Giorgio Andreotta Calò. Latifa Echakhch. Phillip Lai. Basir Mahmood. Claudia Pagès Rabal.
The group exhibition Water Being Washed Away brings together works that use dynamics or images of liquid infiltration as political and existential metaphors. Through different forms of erosion that are material and symbolic, the exhibition establishes a dialogue between artists who look at how physical, cultural, and biographical positions of distance can question and nuance the idea that aesthetic and political lineages are stable notions, fixed in time and in behaviour.
Following the different ways in which fluids are referred to in the works by Giorgio Andreotta Calò, Latifa Echakhch, Phillip Lai, Basir Mahmood, and Claudia Pagès Rabal, the show metaphorically infiltrates the cultural and economic structures of everyday objects together with our psychological understanding of them. By bringing the works into close proximity with each other, the exhibition layout aims at taking the viewer across a landscape of associative leakages between permanence and deterioration, belonging and estrangement, often collapsing the distinction between the authentic and the fabricated.
The artists operate within a porous circulation and distribution of materials and meanings, relaying them according to a personal methodology that consumes and transforms moments and fragments of reciprocal interpretation between the East and the West, the South and the North.
French-Moroccan artist Latifa Echakhch (1974, lives between Vevey and Martigny) imbues a personal dimension into her spatial and architectural interventions, often questioning ideas of identity and nationality within a globalized context. For this exhibition, the artist recreated Gaya (E102) Horizon, a site-specific installation originally conceived in 2010 that subtly infiltrates the architecture beyond its almost imperceptible visual presence. The work consists of a horizontal yellow line that stretches on all the gallery walls. It is made of a cheap, flavourless food colouring commonly used in North Africa to visually simulate the more expensive saffron and here diluted with water to create a minimalistic dripping, the residual horizon of the artist’s cultural context of origin. In its hieratic simplicity, Gaya (E102) Horizon deploys a synthetic material whose function is to visually dignify food and, in so doing, suggests a multitude of meanings: it interrogates concepts of authenticity and belonging while asserting the scale with which the unseen and the unheard innervates societies. By running throughout the entire exhibition space, the work also functions as the eroded foundations for the narrative of the show: if saffron, in fact, is a cultural signifier that has permeated many cultures through time, the work itself permeates the skin of the architecture, for when the show will be over and the walls will be painted again, it will be kept there as a secret.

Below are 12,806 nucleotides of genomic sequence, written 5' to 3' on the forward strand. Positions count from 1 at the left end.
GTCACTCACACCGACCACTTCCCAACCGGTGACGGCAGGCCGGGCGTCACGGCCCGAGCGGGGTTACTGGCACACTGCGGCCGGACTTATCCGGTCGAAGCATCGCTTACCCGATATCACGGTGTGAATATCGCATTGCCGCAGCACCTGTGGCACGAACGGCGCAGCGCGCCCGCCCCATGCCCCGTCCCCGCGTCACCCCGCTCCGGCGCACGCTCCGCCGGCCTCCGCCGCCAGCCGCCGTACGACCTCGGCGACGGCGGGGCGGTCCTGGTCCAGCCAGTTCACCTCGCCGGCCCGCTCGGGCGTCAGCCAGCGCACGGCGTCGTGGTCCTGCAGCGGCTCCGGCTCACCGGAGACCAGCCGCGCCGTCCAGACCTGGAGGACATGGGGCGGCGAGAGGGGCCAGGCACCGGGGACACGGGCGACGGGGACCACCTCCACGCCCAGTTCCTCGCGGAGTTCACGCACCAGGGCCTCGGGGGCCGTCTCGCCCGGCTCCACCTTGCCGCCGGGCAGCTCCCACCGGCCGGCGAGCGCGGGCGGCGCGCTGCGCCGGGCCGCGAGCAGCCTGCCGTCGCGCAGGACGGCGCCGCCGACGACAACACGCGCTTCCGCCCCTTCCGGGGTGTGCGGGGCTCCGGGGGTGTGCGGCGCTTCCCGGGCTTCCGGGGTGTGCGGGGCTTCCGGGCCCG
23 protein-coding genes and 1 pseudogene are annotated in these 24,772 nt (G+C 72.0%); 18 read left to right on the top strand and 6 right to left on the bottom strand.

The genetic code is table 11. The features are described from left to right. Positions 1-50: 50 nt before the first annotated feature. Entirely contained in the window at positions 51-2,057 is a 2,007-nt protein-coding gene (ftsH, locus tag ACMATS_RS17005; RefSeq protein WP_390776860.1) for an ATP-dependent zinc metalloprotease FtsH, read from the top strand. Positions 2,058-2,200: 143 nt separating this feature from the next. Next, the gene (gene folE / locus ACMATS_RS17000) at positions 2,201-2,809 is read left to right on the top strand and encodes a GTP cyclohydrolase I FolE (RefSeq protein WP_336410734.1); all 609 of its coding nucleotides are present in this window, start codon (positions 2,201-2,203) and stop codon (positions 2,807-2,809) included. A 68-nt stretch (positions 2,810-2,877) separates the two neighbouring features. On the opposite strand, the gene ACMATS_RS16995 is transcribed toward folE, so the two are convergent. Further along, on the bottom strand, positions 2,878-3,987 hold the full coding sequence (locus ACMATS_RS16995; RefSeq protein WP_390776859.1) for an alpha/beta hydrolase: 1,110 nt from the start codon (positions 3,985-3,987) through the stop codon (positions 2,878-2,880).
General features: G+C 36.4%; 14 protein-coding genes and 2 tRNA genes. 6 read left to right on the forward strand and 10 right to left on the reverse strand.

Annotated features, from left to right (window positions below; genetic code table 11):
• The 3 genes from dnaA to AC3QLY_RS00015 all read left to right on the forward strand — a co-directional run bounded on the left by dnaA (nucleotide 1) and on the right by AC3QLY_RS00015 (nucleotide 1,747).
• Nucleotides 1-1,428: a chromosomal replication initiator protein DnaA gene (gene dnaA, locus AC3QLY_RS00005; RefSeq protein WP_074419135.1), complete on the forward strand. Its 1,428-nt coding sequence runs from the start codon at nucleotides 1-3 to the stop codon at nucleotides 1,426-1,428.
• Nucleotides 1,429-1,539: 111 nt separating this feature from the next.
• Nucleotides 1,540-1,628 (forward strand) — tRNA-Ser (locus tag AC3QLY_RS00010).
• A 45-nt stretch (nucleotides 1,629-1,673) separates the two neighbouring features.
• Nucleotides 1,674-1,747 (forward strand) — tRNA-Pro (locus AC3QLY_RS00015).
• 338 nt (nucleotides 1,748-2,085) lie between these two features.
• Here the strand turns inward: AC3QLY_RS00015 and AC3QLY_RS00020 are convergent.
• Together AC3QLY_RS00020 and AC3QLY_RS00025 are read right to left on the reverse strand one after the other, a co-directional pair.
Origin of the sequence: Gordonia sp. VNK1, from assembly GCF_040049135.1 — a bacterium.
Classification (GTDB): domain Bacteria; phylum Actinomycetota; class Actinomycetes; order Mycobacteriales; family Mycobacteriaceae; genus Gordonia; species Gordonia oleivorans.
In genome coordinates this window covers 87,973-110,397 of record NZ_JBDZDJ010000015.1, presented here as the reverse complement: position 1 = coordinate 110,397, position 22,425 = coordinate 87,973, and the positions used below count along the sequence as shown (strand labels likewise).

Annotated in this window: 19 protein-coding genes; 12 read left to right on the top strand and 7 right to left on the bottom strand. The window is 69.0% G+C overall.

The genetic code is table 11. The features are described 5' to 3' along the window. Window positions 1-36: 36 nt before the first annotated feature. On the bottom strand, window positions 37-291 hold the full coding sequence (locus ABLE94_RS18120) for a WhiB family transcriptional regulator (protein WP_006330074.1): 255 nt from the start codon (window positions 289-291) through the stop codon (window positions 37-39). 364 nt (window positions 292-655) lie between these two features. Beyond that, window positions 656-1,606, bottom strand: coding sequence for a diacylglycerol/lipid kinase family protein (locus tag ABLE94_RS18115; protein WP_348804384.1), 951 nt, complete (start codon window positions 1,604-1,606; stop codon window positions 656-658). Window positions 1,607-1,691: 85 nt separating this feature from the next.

Interested in processes of material and formal abstraction, the sculptures by Kuala Lumpur-born, London-based artist Phillip Lai (1969) bear a resemblance to ubiquitous, industrial objects that the artist may have found or purchased but that, instead, he has often recreated. Prosaic objects like receptacles and vessels are analytically dissected throughout a sculptural process that finally restores them in their complex, silent self-evidence. Lai works by partial fictionalisations of the chosen objects, and that operation becomes most visible in their often enigmatic assemblage or morphological distortion. Expulsions (2019) is a series of steel pipework joined together which bears an accretion of red, white, and bright orange bottles hanging from its top. The latter are meticulously and manually cast in a translucent, fragile polyurethane resin and ambiguously resemble pressurized containers, like diving oxygen tanks or fire extinguishers. In their essence and position, these flasks suggest differing narratives of loss and retention: a sense of latent alarm, a collective collection of provisions, and the vigilant waiting of a multitude.